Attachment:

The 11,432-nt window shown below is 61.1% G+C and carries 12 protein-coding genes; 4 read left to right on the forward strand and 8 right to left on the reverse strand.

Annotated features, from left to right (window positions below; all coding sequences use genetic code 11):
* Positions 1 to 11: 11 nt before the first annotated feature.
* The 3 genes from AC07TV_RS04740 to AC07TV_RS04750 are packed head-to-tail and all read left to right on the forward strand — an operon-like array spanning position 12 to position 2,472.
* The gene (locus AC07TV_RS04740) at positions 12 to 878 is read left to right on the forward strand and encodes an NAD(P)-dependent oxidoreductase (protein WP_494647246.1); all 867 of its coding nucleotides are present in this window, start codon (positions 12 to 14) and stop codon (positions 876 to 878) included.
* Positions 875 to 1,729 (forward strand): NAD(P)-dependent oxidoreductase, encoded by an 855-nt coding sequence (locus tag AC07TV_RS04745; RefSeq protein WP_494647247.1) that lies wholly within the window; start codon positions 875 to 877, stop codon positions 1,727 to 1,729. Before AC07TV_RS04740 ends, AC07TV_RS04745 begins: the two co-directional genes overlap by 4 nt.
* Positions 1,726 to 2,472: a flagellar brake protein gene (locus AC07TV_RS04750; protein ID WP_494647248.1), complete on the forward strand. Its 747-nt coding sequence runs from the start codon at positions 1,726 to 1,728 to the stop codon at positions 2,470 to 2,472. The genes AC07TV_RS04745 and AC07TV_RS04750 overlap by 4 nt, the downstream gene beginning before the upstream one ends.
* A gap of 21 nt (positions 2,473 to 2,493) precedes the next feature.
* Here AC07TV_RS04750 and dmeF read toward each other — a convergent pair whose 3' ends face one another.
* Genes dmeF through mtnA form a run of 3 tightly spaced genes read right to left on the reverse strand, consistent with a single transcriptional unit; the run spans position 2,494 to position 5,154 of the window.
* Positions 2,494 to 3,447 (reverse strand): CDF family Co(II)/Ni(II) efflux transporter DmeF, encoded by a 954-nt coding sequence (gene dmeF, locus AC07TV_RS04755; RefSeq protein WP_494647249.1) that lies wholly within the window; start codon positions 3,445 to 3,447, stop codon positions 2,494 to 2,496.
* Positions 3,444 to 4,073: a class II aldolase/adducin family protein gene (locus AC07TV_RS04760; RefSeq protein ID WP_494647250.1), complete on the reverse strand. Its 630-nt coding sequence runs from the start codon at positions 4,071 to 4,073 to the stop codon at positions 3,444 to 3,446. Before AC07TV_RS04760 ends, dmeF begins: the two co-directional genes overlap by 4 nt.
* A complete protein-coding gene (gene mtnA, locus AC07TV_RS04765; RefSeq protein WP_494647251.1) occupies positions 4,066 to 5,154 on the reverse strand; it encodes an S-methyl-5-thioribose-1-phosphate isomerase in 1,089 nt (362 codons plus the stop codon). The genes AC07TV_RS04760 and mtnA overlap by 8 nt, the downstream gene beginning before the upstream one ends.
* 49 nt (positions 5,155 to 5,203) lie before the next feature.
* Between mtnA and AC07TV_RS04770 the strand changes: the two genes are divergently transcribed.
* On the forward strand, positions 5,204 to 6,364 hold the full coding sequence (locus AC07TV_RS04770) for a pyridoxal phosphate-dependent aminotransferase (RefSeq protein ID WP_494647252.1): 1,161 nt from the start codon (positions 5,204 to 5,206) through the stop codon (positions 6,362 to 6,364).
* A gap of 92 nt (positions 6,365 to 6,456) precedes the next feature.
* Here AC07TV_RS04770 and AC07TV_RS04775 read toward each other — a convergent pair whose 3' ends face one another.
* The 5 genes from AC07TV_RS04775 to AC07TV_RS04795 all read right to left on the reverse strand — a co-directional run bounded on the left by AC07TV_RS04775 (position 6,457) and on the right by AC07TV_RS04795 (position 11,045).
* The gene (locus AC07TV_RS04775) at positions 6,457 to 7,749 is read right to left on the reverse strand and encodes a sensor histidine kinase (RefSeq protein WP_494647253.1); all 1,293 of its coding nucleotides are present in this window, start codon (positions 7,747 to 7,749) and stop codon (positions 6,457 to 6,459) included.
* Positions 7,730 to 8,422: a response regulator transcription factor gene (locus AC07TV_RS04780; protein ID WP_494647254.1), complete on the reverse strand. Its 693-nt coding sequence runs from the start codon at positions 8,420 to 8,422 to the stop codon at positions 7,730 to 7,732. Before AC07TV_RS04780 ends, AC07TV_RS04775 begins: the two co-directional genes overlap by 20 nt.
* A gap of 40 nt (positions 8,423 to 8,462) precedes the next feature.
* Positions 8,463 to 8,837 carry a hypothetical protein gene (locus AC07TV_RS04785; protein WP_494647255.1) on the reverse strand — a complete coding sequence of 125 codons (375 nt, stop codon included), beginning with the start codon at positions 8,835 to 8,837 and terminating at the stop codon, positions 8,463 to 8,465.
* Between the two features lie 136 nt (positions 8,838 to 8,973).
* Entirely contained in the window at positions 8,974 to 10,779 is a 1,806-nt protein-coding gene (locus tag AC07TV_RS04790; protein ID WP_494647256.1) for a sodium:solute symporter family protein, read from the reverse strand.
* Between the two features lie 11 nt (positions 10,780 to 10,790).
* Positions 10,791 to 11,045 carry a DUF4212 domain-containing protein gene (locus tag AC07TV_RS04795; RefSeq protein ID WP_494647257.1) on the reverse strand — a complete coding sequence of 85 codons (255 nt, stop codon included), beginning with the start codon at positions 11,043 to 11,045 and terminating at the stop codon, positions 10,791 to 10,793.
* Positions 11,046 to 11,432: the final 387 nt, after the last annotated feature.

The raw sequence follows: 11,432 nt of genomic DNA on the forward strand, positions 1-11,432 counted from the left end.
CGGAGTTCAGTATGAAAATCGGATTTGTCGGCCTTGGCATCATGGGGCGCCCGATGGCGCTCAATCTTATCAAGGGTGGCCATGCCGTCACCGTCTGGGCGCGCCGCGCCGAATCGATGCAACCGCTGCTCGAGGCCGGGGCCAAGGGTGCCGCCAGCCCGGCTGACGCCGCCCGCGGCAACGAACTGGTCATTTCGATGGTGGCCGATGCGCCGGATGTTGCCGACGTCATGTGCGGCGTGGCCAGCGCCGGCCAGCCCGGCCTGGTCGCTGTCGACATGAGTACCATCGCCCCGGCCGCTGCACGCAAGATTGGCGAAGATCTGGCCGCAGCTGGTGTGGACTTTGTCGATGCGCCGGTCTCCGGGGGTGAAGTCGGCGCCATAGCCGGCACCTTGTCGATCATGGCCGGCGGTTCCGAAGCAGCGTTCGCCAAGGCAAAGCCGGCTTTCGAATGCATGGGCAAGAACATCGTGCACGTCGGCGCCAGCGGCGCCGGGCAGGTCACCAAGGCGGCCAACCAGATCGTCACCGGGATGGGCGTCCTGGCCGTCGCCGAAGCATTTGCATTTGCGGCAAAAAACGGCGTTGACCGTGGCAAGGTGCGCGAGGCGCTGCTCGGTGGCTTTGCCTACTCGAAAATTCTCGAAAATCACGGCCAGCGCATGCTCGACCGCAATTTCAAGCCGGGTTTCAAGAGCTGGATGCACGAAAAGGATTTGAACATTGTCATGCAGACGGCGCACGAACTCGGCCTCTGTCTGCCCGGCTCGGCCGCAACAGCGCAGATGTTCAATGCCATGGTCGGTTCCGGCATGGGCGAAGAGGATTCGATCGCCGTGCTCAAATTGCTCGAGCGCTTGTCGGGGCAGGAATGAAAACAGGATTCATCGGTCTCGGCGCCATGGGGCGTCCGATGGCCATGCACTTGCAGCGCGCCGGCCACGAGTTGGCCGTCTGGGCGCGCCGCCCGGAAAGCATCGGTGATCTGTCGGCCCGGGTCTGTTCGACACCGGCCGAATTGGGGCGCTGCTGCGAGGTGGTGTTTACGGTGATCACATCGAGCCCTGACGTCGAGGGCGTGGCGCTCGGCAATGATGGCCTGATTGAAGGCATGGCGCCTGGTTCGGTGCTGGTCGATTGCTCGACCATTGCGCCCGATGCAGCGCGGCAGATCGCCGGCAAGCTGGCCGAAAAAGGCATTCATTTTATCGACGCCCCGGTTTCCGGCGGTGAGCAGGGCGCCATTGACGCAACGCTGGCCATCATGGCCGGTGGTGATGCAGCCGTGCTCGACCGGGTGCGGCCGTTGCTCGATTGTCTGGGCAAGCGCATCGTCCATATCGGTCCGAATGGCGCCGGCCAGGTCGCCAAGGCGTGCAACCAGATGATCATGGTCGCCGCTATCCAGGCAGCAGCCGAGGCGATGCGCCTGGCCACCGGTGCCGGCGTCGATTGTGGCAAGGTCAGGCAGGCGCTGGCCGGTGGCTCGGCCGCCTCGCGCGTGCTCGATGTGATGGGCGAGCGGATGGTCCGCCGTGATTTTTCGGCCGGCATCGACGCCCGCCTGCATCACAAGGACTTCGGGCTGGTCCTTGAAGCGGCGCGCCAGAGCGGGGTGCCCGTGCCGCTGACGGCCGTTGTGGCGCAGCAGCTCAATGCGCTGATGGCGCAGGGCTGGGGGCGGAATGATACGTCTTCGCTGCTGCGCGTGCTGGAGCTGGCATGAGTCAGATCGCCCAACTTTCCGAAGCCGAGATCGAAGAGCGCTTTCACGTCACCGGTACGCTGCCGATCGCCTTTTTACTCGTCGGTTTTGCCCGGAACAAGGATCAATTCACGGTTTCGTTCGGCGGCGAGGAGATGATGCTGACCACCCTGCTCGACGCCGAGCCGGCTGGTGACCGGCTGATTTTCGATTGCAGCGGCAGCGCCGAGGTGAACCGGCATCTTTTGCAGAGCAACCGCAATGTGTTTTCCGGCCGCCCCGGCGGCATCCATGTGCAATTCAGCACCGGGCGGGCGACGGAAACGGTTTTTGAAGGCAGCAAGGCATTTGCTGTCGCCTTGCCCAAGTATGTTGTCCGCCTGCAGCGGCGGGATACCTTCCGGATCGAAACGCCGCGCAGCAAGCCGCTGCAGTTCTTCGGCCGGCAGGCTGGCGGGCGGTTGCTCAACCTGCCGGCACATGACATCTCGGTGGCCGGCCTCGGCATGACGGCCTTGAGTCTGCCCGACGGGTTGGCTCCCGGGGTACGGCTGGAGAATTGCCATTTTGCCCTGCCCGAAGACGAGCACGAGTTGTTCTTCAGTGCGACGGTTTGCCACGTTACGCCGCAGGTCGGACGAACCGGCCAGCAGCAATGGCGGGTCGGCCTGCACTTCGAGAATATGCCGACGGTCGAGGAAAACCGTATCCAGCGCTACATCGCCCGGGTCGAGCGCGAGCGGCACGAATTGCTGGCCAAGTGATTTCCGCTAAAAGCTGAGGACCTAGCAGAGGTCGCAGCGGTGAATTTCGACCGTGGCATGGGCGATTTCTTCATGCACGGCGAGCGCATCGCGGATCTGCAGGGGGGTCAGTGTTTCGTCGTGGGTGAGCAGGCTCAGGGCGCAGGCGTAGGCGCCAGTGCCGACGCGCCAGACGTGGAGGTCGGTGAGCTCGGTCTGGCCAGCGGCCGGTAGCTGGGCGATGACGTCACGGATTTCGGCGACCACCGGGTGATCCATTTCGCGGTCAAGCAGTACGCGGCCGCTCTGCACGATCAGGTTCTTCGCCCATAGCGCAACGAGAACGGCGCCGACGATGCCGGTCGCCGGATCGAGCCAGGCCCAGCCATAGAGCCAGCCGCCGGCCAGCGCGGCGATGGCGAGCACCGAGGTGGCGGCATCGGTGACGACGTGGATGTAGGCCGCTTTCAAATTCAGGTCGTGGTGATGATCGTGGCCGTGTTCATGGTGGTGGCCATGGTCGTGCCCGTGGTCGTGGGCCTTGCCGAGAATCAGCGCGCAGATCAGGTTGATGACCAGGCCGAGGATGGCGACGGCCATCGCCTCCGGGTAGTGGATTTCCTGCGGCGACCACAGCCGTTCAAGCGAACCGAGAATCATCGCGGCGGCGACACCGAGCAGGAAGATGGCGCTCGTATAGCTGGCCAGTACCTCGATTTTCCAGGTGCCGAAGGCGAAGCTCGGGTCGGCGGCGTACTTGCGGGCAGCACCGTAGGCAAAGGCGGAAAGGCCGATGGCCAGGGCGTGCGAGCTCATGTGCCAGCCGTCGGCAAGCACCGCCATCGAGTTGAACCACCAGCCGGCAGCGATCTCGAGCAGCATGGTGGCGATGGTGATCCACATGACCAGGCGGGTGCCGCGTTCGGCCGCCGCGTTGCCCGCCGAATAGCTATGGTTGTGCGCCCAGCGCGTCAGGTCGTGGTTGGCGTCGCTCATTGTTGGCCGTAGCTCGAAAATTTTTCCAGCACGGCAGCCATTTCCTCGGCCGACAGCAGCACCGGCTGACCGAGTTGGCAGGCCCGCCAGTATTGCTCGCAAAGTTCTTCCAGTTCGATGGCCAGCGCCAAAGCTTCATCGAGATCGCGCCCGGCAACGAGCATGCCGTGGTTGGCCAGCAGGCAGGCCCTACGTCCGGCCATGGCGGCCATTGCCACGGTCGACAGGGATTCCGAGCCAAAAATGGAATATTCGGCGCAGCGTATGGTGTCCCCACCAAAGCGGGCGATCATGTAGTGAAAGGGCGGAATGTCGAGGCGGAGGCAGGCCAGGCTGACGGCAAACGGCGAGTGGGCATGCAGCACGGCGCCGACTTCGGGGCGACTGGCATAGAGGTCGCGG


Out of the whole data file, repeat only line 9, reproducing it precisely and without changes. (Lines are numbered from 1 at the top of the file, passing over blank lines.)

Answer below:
* Here AC07TV_RS04750 and dmeF read toward each other — a convergent pair whose 3' ends face one another.